Hanging a textile piece can be done any number of ways. Some people like to frame them, but I’ve decided that that particular aesthetic doesn’t appeal to me. I believe a textile should be free to assert its own identity, and it shouldn’t be forced to pretend it’s a painting just because that’s what people are used to. The wrong kind of frame (too ornate, or calling too much attention to itself) can also, in my opinion, reduce a textile piece to functioning as mere decoration, looking like something you might find mass produced for display in a model home. Of alternative hanging methods, probably the most common involves stitching a sleeve to the back to accommodate a wooden or metal slat which can then be nailed to the wall. This allows the piece to hang free, and it’s what I usually do for my larger pieces.
However, this particular piece needed something more substantial. For another commission I did a couple of years ago, I had custom canvases built to size and stitched the pieces to them. This worked great for 36×36-inch pieces, but due to the sheer size of the current one, the ultimate problem of transportation ruled out that idea. So I enlisted the help of my very resourceful husband, and here’s what we came up with.
This frame is built of light-weight but sturdy 1×2 (actual measurements .75 x 1.5 inches) hardwood. It was preprimed, so painting it black was very easy. The frame was built in two sections that bolt together, which meant we could fit it into our old Ford Explorer for transport. Library facilities men attached it to the wall.
To attach the quilt to the frame, I used hook & loop tape from Uline. It comes with or without a sticky back. I bought sticky hook side, which I stuck to the entire perimeter of the frame, and some strategic spots on the inner supports. I didn’t think the stickiness alone would be enough, so I reinforced it with staples about every 5-6 inches. I bought the non-sticky loop side to attach to the quilt by hand stitching. I had said in a previous post that I’d found one aspect of making art that I really don’t like – this is it. Nope – no fun at all. When I am rich and famous, I shall hire someone to do this for me.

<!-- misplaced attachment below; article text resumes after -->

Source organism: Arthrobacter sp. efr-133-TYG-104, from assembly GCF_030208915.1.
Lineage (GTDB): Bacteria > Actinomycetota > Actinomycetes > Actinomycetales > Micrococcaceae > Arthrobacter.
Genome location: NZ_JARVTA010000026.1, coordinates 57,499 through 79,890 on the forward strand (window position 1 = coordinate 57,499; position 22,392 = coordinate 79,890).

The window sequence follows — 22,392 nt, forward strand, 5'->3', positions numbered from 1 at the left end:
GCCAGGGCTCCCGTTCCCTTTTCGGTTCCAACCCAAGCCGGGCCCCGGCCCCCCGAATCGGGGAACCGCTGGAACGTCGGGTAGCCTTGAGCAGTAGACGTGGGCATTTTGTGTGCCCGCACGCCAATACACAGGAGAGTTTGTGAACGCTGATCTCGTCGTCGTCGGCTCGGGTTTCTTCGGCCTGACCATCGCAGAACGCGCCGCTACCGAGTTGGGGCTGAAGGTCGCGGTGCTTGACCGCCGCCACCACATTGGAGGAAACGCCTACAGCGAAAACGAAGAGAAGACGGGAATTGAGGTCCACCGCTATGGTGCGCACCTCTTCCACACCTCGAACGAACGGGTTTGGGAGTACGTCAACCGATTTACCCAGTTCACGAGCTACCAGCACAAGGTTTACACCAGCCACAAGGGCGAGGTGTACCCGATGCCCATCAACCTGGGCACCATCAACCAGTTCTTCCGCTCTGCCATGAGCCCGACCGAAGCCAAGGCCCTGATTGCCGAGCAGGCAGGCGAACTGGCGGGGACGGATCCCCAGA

Because the hook & loop tape works quite well to attach the quilt to the frame, it also tries to stick itself anywhere it gets a chance, even if that’s in a spot you hadn’t intended. So it took all four of us to do the final hanging – two getting it into position, and two holding out the bottom so it couldn’t stick in the wrong spots prematurely.
Since the painting over the fabric made it difficult to see, I had also made a map showing where in the piece each person’s fabric was used.
Then there was an afternoon tea with delightful refreshments, and a chance to talk to some of my new friends once again. The high point of the day was when a young girl asked me for my autograph and had her friend take a picture of us together. I felt like a rock star!